HHSC Sued for Its Refusal to Release Medicaid “Credible Allegation of Fraud” Payment Hold Information

court of lawA suit to compel the Texas Health and Human Services Commission to release the full list of names of Medicaid providers that have been placed under a “credible allegation of fraud” payment hold since 2010 has been filed in Travis County District Court. The action is being brought by the Austin law firm of Riggs & Ray which represents a number of Medicaid dentists who have been placed under such holds by the state.

Open records request for information

The lawsuit stems from a Public Information Act request by Riggs & Ray attorney Jason Ray.  Ray wanted to obtain the information because the State Board of Dental Examiners in their self-evaluation report for the Texas Sunset Advisory Commission had stated that corporations were “crafting business structures that ultimately allowed the corporations to exhibit undue influence on Medicaid dentists.”

Per the suit, Ray wanted to find out if this was the case and which dentists and dental corporations the TSBDE might be referring to. As HHSC must per state law send out letters to the dentists and dental corporations informing them of the placement of a “credible allegation of fraud” payment hold on their Medicaid funds, Ray asked for copies of such letters or a list of the names of those to whom letters had been sent.

Only partial disclosure and seeking to keep the rest secret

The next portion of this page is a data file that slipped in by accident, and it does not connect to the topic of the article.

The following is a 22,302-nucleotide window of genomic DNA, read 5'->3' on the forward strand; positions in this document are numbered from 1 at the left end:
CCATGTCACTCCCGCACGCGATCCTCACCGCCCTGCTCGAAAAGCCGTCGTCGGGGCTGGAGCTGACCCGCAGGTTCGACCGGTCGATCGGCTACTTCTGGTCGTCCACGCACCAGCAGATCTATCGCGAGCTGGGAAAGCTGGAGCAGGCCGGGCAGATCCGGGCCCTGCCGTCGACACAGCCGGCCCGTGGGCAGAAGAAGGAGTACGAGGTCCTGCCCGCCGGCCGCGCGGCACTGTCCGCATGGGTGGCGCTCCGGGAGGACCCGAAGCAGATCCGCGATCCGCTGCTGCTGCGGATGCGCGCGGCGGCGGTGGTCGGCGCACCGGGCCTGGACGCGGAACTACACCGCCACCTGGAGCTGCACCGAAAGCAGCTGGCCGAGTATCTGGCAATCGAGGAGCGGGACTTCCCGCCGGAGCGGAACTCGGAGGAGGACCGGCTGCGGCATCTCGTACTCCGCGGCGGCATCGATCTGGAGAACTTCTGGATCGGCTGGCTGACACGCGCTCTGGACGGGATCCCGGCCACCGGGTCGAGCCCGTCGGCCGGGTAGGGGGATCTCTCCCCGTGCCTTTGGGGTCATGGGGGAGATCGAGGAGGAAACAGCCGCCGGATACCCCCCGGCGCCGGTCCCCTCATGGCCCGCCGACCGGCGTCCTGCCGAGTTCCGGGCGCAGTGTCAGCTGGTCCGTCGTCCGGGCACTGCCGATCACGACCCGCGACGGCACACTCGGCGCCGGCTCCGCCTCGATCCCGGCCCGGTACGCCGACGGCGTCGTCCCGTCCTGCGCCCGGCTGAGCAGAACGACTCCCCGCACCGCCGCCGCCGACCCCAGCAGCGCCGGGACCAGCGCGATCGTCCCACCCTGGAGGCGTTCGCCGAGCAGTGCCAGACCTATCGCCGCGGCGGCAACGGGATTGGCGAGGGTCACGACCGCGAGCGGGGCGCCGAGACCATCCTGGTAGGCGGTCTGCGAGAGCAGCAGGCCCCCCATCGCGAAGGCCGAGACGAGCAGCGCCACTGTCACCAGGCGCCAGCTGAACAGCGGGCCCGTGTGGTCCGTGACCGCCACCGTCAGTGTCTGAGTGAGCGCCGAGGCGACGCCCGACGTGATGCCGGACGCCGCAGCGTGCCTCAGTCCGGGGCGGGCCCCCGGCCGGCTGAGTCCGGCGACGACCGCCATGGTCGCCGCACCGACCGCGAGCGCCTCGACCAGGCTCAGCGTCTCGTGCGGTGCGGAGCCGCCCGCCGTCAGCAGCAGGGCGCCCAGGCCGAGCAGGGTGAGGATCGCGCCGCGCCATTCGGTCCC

However, HHSC only released 20 such letters and claimed the rest were confidential and is seeking to withhold them, seeking an opinion from the Office of the Attorney General.

Ray states in his filing that “There is nothing special about the letters. The letters are garden-variety public records because they were sent to notify the providers of the HHSC’s findings and to inform the providers of their appeal rights. The letters are in the public domain because they were mailed to the providers themselves. There is nothing that would prevent the letters from being widely distributed by the providers; that is, the letters do not contain any HIPAA protected health information or confidential information.”

He also states that he “already possesses at least 12 examples of the letters that HHSC is refusing to release.”

Another bombshell in the wings?

Consequently, it is not understandable why HHSC is not releasing the letters.  One can only wonder what further embarrassing bombshell might be lurking for the Commission in those pages.

A copy of the lawsuit can be downloaded here:

Original Petition – file stamped


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